Do you talk about books you haven't read? On faking cultural literacy

Earlier this month, The New York Times published a piece called "Faking Cultural Literary." In it, writer Karl Taro Greenfeld admitted to faking knowledge and said that, thanks to modern technology, it's easier than ever to pretend to know things. "I think we live in an era where it is easier to fake our way through any conversation, and pretend to have some knowledge of the subject at hand, because it is easier to pick up data and various bits of information from our social media feeds," he wrote.

Talking about books you haven't read and pretending you've read books you haven't is easier than ever. And people do it all the time: a 2013 study discovered that more than 60 per cent of people living in the U.K. pretend to have read classic books they've never actually read.

CBC Radio's The Current decided to find out what this practice says about contemporary culture. Alexandra Samuel, vice-president of social media at a marketing firm; Theresa Moritz, a lecturer in English literature at the University of Toronto; and online education researcher Doug Belshaw joined Anna Maria Tremonti to discuss "faking it." Listen to their debate in the audio player below:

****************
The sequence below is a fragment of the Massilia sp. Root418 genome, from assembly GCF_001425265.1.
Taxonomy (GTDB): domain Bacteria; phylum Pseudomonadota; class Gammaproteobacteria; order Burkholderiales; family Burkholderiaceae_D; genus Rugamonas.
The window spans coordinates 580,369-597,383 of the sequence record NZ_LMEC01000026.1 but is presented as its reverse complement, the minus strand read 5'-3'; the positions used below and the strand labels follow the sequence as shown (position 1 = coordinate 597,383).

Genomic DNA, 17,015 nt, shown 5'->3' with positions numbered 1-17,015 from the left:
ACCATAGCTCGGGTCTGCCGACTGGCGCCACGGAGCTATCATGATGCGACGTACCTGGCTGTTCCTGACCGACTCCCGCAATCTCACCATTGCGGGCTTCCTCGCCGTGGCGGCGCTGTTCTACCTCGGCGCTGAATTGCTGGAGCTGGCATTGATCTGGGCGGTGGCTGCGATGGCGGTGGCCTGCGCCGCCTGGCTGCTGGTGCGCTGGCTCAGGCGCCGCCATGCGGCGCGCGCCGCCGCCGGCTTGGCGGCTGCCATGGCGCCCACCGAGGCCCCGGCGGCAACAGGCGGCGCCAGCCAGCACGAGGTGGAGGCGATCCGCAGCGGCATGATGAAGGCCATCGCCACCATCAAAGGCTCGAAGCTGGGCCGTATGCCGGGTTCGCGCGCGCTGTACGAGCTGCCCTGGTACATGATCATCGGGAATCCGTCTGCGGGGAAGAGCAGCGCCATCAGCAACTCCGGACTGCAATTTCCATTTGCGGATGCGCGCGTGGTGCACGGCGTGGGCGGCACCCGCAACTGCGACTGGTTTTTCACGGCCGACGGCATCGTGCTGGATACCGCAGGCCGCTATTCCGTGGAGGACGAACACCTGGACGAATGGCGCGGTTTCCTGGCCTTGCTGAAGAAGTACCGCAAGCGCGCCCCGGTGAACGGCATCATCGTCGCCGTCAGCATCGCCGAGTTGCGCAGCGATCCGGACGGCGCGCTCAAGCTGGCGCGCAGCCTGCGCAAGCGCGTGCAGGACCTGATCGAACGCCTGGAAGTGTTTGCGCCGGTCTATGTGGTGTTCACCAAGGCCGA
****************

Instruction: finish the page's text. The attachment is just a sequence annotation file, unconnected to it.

media clip

Why we fake it is actually pretty simple: we fake it to fit in. "We have, as a species, the need to create social bonds with people who we want to be like," Samuel said. "People try and identify with a group they see as positive and then reinforce the qualities of their own that connect them with that group."

Faking it isn't anything new. But the internet has not only made it easier to fake knowledge, it has also presented us with more things we think we need to know about. "The range of conversations we are expected to take part in, both high and low, is bigger than ever," said Samuel.

So, should we keep faking it? Belshaw says we can, as long as we are aware of the context. "It is a way of understanding the world, but I think we need to make sure that we are not naive about the structured interests behind the technology we use."

Moritz agrees, as long as we understand the difference "between the appearance of knowledge and actual knowledge. Understanding knowledge is key."